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First expedition to the Imeri Mountains

Researchers have identified animals and plants isolated by the altitude, which may help explain relationships between species from high areas in the north of South America

View from the November expedition camp: the highest peak, at an altitude of 2,362 meters, is Mount Imeri, located in the northern Brazilian state of Amazonas, close to the border with Venezuela

Herton Escobar / USP Imagens

It is difficult to reach the Imeri Mountains, which are located in the north of Amazonas near Brazil’s border with Venezuela. At altitudes of up to 2,450 meters (m), the mountainous environment features bromeliad fields, rocky cliffs, and trees surrounded by fog. The area does not seem to have ever been visited by people and is probably home to many unknown animal and plant species. A team of researchers — 12 from Brazil, one from Spain, and one from France — spent 11 days there in November, on a scientific expedition carried out together with the Brazilian Army.

The biologists collected hundreds of specimens, some that appeared to represent species that have never been described, and gathered information that they hope will provide a greater insight into the relationships between animals and plants in this and other high-altitude regions of Brazil.

“In almost 40 years of field research, I have never found such a large proportion of probable new species,” says Miguel Trefaut Rodrigues, a zoologist from the University of São Paulo (USP) and leader of the expedition. In his laboratory a week after returning from the trip, he showed Pesquisa FAPESP dozens of glass jars containing lizards and frogs. Two lizards are similar to specimens of the genus Riomlama collected during a 2017 expedition he led to Pico da Neblina, 90 kilometers (km) to the southeast.

Herton Escobar / USP ImagensRafaela Forzza (white sweatshirt) and Lucia Lohmann (blue shirt), helped by Corporal Marcio Junior da Silva Garcia, descend ropes toward sampling sitesHerton Escobar / USP Imagens

The Imeri Mountains and Pico da Neblina were part of a large plateau formed of sandstone rocks that occupied much of the so-called Guiana Shield before the formation of the Andes. Erosion of these rocks over millions of years helped form the soil in the surrounding lowland forests, leaving many animal and plant species stranded on the peaks of flattened or table-top mountains known as tepuis, such as Neblina, and isolated mountain ranges. Taran Grant, a zoologist from USP, collected a species of tree frog of the genus Myersiohyla from Imeri and saw similarities with species of the genus Hyloscirtus, which live in mountainous environments in the Colombian Andes, more than a thousand kilometers away.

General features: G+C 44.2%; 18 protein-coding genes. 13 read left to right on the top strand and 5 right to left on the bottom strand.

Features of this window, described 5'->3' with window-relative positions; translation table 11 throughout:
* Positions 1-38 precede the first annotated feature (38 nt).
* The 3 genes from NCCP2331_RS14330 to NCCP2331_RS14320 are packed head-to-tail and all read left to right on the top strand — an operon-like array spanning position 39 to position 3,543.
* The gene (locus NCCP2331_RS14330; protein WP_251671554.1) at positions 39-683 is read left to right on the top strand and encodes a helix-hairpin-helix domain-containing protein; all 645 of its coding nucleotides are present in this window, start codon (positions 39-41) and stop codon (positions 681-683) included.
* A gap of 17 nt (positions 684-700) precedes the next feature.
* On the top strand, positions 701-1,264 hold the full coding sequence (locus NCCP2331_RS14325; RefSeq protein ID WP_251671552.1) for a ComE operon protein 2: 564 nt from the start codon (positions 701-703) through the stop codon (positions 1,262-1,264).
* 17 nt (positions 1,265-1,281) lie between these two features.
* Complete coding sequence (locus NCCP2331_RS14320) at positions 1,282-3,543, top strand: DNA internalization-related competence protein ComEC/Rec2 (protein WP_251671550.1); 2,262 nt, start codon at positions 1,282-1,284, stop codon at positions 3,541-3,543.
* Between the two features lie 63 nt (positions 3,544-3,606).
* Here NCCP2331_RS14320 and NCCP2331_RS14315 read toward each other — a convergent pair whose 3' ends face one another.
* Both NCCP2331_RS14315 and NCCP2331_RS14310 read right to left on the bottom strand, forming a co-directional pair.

The lizards were captured in traps or by hand during the day, while at night they were usually found asleep between rocks or in trees. The frogs, meanwhile, were all caught at night. Grant and his team followed the nocturnal vocalizations of frogs to find them on stream and riverbanks. “We found four frogs and a caecilia — a type of amphibian — that could be new species,” says Grant.

Herton Escobar / USP ImagensRafaela Forzza and Lúcia Lohmann collect plants and Taran Grant, tadpolesHerton Escobar / USP Imagens

Inhospitable environment
Few species have adapted to the nutrient-poor, rocky soil and average daily temperature variations of 20 degrees Celsius (°C) at the top of the Imeri Mountains. The diversity there is therefore much lower than in the neighboring lowland forests. Many of the species that exist in the region are endemic, meaning they are isolated species that can only be found there.

“We found few species for most of the families of collected plants, indicating that these lineages have not diversified much in the mountains or they gave rise to species that are now already extinct,” says USP botanist Lúcia Lohmann, who specializes in vines of the Bignoniaceae family. “However, these mountains seem to have been the birthplace of many botanical groups.” According to Lohmann, it is possible that various angiosperm families (plants that bear flowers or fruits) first emerged there before later spreading to the Atlantic Forest and lower areas of the Amazon, where they diversified greatly.

Alexandre Affonso / Revista Pesquisa FAPESP

One example is Brocchinia hechtioides, a bromeliad that grows in wetland areas of the Imeri Mountains, identified by Rafaela Forzza of the Rio de Janeiro Botanical Garden, one of the expedition’s participants. “It is a carnivorous bromeliad that has only been recorded twice in the country,” she says. “Although we only found one species of the genus Brocchinia, it is abundant in the highlands of these mountains and it is one of the oldest lineages of Bromeliaceae, a particularly diverse family of plants in the Atlantic Forest.” The 1,200 samples of 220 plant species collected by the team will be distributed among specialists from Brazil and other countries, who will collaborate to identify the material.